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5:27 pm - Friday December 9, 2016

Establishing your investment goals

| Investing | Rating: 4.5
by Numan

Before investing your money it is wise to determine the goals of your investment. We are usually quite good at setting the primary goal of investment – Better retirement, college fund, buying a house and more. These ultimate goals should be carefully looked at and analyzed in order to adopt the most suitable investment strategy available. Therefore goals should be formalized and examined using the proper tools. Setting goals for your investment should be based on two major parameters (excluding the initial sum of the investment which should be known by now):

1. Risk and return (which always go hand in hand)
2. Term of investment

In setting investment goals you should ask yourself the three following questions:

1. How much of my initial investment am I willing to lose and what is the return I expect on the risk taken?

Risk, simplified, is the chance of losing some or all of your initial investment or not gaining the required return on your investment. Risk and return go hand in hand. As the risk on the investment grows so does the expected return. This is obvious and intuitive. The higher the risk you are willing to take the bigger the stock component of your portfolio should be over bonds and deposits.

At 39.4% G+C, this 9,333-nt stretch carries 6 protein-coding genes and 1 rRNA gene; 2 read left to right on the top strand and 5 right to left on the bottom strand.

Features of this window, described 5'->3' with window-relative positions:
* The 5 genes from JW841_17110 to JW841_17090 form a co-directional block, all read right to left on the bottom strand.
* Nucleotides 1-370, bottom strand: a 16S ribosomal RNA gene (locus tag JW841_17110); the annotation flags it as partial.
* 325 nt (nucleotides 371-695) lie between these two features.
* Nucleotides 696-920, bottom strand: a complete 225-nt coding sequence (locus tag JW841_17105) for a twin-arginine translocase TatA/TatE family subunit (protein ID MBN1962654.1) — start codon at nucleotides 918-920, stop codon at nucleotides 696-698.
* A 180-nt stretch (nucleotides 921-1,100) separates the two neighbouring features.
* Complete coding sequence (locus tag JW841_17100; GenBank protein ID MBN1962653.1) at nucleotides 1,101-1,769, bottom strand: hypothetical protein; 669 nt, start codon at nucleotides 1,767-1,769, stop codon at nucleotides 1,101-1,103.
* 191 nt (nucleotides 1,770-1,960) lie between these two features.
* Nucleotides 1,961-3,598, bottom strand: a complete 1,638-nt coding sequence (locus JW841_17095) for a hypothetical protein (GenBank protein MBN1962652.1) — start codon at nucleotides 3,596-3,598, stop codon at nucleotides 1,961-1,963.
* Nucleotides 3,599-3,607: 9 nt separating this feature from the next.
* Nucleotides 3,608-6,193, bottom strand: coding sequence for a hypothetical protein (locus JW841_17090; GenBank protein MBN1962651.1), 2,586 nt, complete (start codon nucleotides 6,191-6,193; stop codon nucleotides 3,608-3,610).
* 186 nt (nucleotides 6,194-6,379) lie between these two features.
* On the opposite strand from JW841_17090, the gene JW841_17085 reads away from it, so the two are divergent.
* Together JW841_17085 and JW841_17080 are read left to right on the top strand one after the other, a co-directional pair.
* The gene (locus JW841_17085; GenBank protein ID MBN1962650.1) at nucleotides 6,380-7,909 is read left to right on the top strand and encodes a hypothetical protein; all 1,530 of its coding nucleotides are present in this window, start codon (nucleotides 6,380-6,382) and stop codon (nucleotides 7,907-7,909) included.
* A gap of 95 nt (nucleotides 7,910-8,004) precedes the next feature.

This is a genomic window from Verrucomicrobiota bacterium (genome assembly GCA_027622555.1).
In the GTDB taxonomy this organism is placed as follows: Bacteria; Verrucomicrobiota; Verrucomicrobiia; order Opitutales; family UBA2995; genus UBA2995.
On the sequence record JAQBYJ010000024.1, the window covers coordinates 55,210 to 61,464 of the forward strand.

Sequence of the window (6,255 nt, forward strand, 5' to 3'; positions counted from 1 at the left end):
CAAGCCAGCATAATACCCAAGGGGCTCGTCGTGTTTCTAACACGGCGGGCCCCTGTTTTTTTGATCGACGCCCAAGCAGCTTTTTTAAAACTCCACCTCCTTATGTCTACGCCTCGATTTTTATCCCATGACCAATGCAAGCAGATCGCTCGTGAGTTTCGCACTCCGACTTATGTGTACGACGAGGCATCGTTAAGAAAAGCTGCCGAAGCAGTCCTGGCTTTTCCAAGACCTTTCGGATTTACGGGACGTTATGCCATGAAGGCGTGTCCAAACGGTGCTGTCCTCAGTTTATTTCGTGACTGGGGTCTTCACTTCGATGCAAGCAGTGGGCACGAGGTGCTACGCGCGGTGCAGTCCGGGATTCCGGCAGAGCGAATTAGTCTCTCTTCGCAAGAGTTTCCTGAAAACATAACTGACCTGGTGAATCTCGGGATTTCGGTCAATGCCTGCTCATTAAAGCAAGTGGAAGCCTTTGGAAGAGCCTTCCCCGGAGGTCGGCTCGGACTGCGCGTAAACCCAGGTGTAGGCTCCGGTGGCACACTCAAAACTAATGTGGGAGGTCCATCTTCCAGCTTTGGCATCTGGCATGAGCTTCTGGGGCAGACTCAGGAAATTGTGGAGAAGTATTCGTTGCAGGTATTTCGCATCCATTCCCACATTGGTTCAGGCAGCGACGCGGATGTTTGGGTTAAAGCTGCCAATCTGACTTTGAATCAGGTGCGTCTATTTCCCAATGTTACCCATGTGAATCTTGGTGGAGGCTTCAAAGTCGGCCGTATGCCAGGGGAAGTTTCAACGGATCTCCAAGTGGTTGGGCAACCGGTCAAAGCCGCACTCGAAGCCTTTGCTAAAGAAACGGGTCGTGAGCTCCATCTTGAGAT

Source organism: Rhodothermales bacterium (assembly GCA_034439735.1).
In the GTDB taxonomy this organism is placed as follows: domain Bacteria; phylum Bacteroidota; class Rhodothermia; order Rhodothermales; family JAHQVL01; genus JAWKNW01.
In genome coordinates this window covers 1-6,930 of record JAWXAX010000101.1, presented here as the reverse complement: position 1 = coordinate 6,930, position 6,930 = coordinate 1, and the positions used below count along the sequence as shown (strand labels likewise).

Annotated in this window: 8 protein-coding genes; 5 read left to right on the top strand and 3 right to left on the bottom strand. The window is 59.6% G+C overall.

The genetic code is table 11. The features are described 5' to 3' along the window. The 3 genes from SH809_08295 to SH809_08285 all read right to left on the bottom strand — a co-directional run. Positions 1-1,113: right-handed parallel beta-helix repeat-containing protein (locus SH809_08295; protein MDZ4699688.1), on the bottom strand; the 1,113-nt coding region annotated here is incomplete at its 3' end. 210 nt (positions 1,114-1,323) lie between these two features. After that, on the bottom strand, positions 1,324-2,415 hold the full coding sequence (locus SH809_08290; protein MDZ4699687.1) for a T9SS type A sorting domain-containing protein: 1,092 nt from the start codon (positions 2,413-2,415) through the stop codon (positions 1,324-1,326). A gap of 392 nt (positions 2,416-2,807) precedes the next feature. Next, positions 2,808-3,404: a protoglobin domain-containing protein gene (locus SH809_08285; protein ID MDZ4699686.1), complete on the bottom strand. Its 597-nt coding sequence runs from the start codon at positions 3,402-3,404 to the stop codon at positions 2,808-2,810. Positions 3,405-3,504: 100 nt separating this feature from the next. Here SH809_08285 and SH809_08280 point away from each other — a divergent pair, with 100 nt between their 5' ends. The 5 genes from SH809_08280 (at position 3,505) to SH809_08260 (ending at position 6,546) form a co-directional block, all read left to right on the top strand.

2. What is my term of investment?

This question is of an utmost importance. Longer terms of investment allow for higher risk levels. This is due to the volatility in financial markets in the short term which are smoothed over in the long term (this is directly linked to diversification of investment which is treated in different articles).
Are you a young student investing for over 10 years or are you approaching retirement with a shorter investment horizon? This should directly affect the risk levels you are willing to expose yourself to. The longer the term of investment the bigger the stock component of your portfolio should be over bonds and deposits. Long term investment in stocks is considered to be over 10 years.

3. How much volatility can I tolerate? What is the level of liquidity I require?

Risk and return are often affected by volatility. High volatility is often the source of potential high returns. Your ability to tolerate volatility is mostly affected by your term of investment which is discussed above but is also affected by the chances of a financial surprise which will leave you wanting for cash. This is directly linked to the level of liquidity you require. Higher level of volatility tolerance and lower liquidity requirements allow for higher risk levels (Investing in stocks over bonds and deposits and vice versa as levels of volatility tolerance decrease).

Risk and volatility are highly connected. Conservative investors (which should allocate most of the investments to bonds and deposits) usually expose themselves to price deviations of up to 6%, more risky investors expose investments to price deviations of up to 10% and the riskiest go up to 15% and more.

After answering the questions above you can begin building a portfolio suitable for you.

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